A leading adolescent gynaecologist in the UK said she was concerned GPs were referring rising numbers of young girls who wanted an operation.
Labiaplasty, as the surgery is known, involves the lips of the vagina being shortened or reshaped.
The NHS says it should not be carried out on girls before they turn 18.
In 2015-16, more than 200 girls under 18 had labiaplasty on the NHS. More than 150 of the girls were under 15.
Some experts fear that pornography and images viewed through social media are leading young girls to have unrealistic perceptions of how their genitals should look.
‘Worrying trend for young girls’
Dr Crouch, who chairs the British Society for Paediatric and Adolescent Gynaecology, said in her work for the NHS she was yet to see a girl who needed the operation.
“Girls will sometimes come out with comments like, ‘I just hate it, I just want it removed,’ and for a girl to feel that way about any part of her body – especially a part that’s intimate – is very upsetting.”
Anna – not her real name – considered having labiaplasty from the age of 14.
“I just picked up from somewhere that it wasn’t neat enough or tidy enough and I think I wanted it to be smaller.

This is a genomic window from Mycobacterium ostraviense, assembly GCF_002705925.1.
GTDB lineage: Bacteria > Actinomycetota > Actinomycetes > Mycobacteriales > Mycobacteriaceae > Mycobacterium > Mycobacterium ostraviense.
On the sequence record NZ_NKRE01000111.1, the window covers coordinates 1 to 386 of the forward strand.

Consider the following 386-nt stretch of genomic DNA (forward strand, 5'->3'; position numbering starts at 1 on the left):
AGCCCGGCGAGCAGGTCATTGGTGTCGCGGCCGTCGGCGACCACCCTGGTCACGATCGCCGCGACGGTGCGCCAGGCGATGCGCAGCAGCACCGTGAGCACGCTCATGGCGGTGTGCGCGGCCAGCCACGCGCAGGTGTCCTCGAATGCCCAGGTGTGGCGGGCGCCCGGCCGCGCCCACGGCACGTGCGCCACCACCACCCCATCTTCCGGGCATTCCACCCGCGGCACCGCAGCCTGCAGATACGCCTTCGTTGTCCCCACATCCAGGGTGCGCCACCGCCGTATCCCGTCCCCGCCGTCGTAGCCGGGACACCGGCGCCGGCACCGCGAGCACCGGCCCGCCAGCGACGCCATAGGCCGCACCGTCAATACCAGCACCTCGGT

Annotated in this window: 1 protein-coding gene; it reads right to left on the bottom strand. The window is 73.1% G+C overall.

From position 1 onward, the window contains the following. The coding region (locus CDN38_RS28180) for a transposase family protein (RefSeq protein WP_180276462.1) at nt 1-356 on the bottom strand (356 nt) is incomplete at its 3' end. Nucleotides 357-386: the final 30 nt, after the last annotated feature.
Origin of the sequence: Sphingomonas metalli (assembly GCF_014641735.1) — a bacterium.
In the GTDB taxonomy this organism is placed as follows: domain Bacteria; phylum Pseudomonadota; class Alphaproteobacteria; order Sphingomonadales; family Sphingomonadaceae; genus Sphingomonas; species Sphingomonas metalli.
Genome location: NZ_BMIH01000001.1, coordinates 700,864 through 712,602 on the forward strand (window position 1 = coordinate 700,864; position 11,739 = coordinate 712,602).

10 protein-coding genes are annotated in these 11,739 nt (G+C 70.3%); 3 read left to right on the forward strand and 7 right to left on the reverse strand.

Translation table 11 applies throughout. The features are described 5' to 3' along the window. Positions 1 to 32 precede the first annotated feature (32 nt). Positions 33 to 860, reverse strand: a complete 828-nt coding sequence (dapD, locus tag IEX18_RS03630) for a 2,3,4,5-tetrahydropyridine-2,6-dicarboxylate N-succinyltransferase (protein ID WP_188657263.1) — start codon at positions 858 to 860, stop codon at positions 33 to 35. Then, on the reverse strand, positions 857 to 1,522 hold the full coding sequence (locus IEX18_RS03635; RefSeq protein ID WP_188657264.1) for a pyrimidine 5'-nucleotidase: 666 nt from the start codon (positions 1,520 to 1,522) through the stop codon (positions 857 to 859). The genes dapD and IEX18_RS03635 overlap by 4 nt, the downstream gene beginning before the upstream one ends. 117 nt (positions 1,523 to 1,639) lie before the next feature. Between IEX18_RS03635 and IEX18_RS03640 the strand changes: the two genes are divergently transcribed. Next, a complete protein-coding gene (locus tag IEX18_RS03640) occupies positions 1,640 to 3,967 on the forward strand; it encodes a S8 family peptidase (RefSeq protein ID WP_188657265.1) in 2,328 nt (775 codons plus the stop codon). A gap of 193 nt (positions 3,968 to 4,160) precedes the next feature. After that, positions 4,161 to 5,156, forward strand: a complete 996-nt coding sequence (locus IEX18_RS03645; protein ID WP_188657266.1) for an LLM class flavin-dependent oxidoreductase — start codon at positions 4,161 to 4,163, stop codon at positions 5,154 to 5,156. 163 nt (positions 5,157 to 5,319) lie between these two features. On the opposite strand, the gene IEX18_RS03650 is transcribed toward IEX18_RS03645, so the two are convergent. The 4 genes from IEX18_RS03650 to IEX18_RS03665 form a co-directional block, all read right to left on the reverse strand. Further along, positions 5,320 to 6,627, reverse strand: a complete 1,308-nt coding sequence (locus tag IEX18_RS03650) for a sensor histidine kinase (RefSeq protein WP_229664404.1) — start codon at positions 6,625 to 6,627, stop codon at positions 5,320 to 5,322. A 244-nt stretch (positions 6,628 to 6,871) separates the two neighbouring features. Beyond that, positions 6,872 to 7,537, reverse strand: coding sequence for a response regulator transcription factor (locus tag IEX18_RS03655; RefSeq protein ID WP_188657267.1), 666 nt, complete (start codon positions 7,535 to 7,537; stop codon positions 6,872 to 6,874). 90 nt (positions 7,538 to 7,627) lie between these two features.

“People around me were watching porn and I just had this idea that it should be symmetrical and not sticking out.
“I thought that was what everyone else looked like, because I hadn’t seen any normal everyday [images] before then.
“I remember thinking, ‘If there’s surgery for it, then clearly I’m not the only one who wants this done, and maybe it won’t be that big a deal.’.”
She later decided not to pursue having an operation.
“I’m totally glad I didn’t get it done. I didn’t need it. I look totally normal. Completely and utterly normal.”
Girls should wait till they are fully grown
Dr Gail Busby, lead adolescent gynaecologist at St Mary’s Hospital in London, says it is important for girls and their parents to remember:
- In adolescence, the labia are still growing – with the inner lips growing first – so it is normal for them to appear prominent. Girls should not compare themselves to adult women
- By age 18, the outer lips will have grown. If girls can hold off seeking an operation until adulthood, their genitals’ appearance will have changed – removing the initial reason for wanting surgery
- Surgery will probably lead to scarring and – as the labia are still developing – could lead to it becoming asymmetrical in adulthood
- Do not feel alone. Half the girls in your class will be in the same position, it is a normal part of development – it is just that no-one talks about it openly
- If parents wish to allay fears, take your daughter to a GP
- In some instances, if there are deeper concerns regarding body image, it may help to create some coping strategies